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COLUMNS BY
Dr. Bill Austin



What Is Your Bread?

The Power of Quiet Time

Growing The Bottom Line

When

Whatís It Like to Retire?

Creating a Safe Relationship

Disease and Relationships

Trying to De-Stress

Stress Reduction

Empathy

Your Dog Canít Swim

What kind of listener do you want me to be?

Dealing with Criticism

Run Your Own Race, Part II

Run Your Own Race

The Next Chapter in Our Lives

Creating New Normals

Beating the Holiday Blues

Emotional Triggers

ďYouíre with yourself, so you might as well enjoy the companyĒ óDiane Von Furstenburg

The grace of forgiveness

Trying to blend a blended family

The Umbrella Story

How Disease Impacts A Relationship

Overcoming the Holiday Blues

Talking Dog for Sale

Trying to Blend a Blended Family

The Worst Beating I Ever Took

ďItís my fault!Ē

You had it last!

It's All About Me!

The grace of forgiveness

Cooling the brain

Life's Puzzle-Box Top

Simon Says

Unenforceable Rules

Stone Face

It's All About Me!

You Lost That Loving Feeling

Don't Tell Me What To Do

Do it now

No Opportunity to Repair

The Umbrella Story

How Do We Express Our Love?














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Professional Columns -
Relationships by Dr. Bill Austin





HOW DISEASE IMPACTS A RELATIONSHIP

An illness can negatively impact a relationship, creating a lot of tension and stress. The one who is a patient may experience a lot of anger because he or she feels trapped and controlled by the disease. New limitations and restrictions have taken away the freedom to do the things he or she used to do. The disease has sapped the patientís energy so they donít feel like doing much. They may feel exhausted and weary doing the activities that he used to enjoy.


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Medication and appointments to the doctors now control his time and energy. They have to adjust from being independent to being somewhat dependent on others. Then there is the financial stress and the frustration of the bills mounting up and trying to work with the hospital and insurance company, which may seem only interested in getting their money. They may feel guilty because his illness has changed their lives and strapped them financially.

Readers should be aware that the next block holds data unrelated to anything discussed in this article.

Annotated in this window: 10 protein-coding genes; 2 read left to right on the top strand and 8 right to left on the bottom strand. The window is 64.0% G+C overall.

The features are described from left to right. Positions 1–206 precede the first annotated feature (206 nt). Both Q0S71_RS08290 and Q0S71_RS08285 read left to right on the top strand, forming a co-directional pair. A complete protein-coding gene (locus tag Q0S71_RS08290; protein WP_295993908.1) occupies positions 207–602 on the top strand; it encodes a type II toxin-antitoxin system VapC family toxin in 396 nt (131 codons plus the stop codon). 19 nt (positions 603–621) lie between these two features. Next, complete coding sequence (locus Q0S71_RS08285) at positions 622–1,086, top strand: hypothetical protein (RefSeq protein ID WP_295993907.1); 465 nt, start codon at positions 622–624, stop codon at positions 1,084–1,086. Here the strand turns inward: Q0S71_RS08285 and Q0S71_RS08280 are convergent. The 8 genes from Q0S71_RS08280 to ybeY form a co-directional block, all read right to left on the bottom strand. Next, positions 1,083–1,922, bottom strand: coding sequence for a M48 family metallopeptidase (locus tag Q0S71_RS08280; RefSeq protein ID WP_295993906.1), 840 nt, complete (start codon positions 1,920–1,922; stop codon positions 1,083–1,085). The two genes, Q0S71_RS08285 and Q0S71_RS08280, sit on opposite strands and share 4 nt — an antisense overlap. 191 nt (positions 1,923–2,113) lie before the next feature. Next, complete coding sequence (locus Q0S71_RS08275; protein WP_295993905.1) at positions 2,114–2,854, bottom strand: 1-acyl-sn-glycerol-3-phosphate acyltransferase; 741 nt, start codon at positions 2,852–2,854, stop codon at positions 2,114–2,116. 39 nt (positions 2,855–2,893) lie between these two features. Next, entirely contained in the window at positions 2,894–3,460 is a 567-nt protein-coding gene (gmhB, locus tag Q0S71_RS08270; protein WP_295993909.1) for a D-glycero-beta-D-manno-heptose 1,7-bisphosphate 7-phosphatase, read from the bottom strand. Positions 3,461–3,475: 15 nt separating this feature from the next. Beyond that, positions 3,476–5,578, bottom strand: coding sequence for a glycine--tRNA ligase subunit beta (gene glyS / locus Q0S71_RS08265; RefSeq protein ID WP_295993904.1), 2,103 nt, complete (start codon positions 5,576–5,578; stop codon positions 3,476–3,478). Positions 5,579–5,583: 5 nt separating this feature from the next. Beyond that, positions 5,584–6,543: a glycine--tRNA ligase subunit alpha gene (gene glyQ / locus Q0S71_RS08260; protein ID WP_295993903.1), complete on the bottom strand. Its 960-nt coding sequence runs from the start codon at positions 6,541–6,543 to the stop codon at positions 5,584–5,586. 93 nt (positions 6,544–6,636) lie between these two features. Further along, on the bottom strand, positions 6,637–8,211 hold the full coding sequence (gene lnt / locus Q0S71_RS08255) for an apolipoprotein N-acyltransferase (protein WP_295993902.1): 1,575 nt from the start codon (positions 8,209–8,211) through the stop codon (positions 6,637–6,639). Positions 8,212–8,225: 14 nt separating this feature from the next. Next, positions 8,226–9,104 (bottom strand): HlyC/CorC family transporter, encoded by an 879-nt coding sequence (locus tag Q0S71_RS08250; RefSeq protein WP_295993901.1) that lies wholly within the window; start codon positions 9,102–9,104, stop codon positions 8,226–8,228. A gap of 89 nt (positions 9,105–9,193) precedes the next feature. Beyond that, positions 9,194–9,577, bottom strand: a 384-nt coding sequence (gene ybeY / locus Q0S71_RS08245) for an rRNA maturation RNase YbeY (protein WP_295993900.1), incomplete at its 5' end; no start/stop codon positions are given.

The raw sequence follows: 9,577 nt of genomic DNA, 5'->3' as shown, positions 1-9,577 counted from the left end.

Anger and weariness are constant companions. Beneath the anger are the feelings of unfairness and powerlessness. Where does that anger go? Either they stuff it and feel depressed or unload on the one who is the caregiver. They become what some call "the prosecutor." They may feel that the caregiver is not doing enough for then. It is a situational anger.

The one who is a patient may experience a lot of anger because he or she feels trapped and controlled by the disease. New limitations and restrictions have taken away the freedom to do the things he or she used to do. The disease has sapped the patientís energy so they donít feel like doing much. They may feel exhausted and weary doing the activities that he used to enjoy.

The caregiver can become the prosecutor as well. They may feel the same things the patient is feeling. Feeling overwhelmed and unappreciated, it seems they never have time for themselves and are tired most of the time. Being tired most of the time leaves them with little patience. They may feel isolated and alone because they believe they're not getting enough support or understanding from family and friends. All this leaves them angry, so they take their anger out on their partner. They do this knowing that their loved one did not sign up for this disease. They find themselves feeling guilty over the anger clashes. It is a stressful and tiring time for both the caregiver and the patient.

When we find ourselves becoming the prosecutor, it would be helpful to disengage and remind ourselves that what we are feeling is situational anger. We can disengage by soothing ourselves with deep breathing, taking a walk, or calling a friend. It is helpful to remind ourselves, all feelings are acceptable but all behavior is not.

We need to find ways to take care of ourselves. One way is reduce our sense of isolation by finding a support group. Within a group, we can find friendship as well as empathy and understanding that is hard to find among people who havenít shared our situation.




Dr. Austin has decades of experience dealing with relationships. He charges clients on a sliding scale according to their ability to pay. His first book, Creating Our Safe Place: Articles on Healthy Relationships, was published in 2004. His second book, Keeping It Safe, was published in 2009 and can be purchased through amazon.com, publishamerica.com, and at the Parrish Book Store in Virginia Beach.  He is also a sought-after speaker at meetings and seminars.

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